Friday, September 20, 2019

Rutherford Revised (318)

318. To my Lady Kenmure   From London 26 Jan 1646

Madam,Grace, mercy, and peace be to you.It is the least of the princely and royal generosity of Jesus Christ to pay a kings debts, and not to have His servants at a loss. His gold is better than yours, and His hundred- fold is the income and rent of heaven, and far above your revenues. You are not the first who have added up your accounts that way. Better have Christ your foreman than any other; for He trades to the advantage of His poor servants. But if the hundred-fold in this life be so well reckoned (as Christ cannot pay you with wrong counting or deferred hope), oh, what must the rent of that land be which renders (every day and hour of the years of long eternity) the whole rent of a year, yes, of more than thousand thousands of ages, even the weighty income of a rich kingdom, not every summer once, but every moment!
   That sum of glory will take you and all the angels counting. To be a tenant to such a Landlord, where every berry and grape of the large field beares no worse fruit than glory, fulness of joy, and pleasures that endure for evermore! I leave it to yourself to think what a summer, what a soil, what a garden must be there; and what must be the commodities of that highest land, where the sun and the moon are under the feet of the inhab- itants! Surely the land cannot be bought with gold, blood, banishment, loss of father and mother, husband, wife, children. We but live here because we can do no better. It is need, not virtue, to be strangers in a prison; to weep and sigh, and, alas! to sin sixty or seventy years in a land of tears. The fruits that grow here are all seasoned and salted with sin.page661image3469511744page661image3469512064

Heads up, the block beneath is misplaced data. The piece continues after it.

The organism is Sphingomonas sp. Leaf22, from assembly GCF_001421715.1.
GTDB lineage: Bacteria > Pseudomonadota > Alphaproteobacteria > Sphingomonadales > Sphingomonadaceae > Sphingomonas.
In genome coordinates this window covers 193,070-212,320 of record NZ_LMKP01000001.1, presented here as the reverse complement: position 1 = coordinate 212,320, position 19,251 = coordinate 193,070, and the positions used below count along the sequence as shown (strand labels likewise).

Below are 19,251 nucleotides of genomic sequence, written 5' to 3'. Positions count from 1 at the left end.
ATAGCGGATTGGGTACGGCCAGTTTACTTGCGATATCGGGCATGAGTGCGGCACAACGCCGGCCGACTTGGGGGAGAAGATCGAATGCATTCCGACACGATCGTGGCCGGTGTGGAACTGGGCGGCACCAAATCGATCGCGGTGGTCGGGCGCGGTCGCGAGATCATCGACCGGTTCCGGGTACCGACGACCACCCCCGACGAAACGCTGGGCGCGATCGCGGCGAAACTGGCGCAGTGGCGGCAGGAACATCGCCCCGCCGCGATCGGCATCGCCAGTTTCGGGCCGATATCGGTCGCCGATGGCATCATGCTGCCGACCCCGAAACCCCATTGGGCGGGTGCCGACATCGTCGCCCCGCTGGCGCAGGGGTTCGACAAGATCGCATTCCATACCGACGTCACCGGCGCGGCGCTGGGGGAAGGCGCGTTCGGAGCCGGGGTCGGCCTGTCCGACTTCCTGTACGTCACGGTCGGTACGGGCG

Oh how sweet is it that the company of the first-born should be divided into two great bodies of an army, and some in their country, and some in the way to their country! If it were no more than once to see the face of the Prince of this good land, and to be feasted for eternity with the fatness, sweetness, dainties of the rays and beams of matchless glory, and incomparable fountain-love, it was a well-spent journey to creep hands and feet through seven deaths and seven hells, to enjoy Him up at the well-head. Only let us not be weary: the miles to that land are fewer and shorter than when we first believed. Strangers are not wise to quarrel with their host, and complain of their lodging. It is a foul way, but a fair home. Oh that I had but such grapes and clusters out of the land as I have sometimes seen and tasted in the place which your Ladyship mentions! But the hope of it in the end is a heartsome convoy in the way. If I see little more of the gold until the race is ended, I dare not quarrel. It is the Lord! I hope His chariot will go through these three kingdoms, after our sufferings will be accomplished.
   Grace be with you.
       Your Ladyship
s, in Jesus Christ,  S. R.

No comments: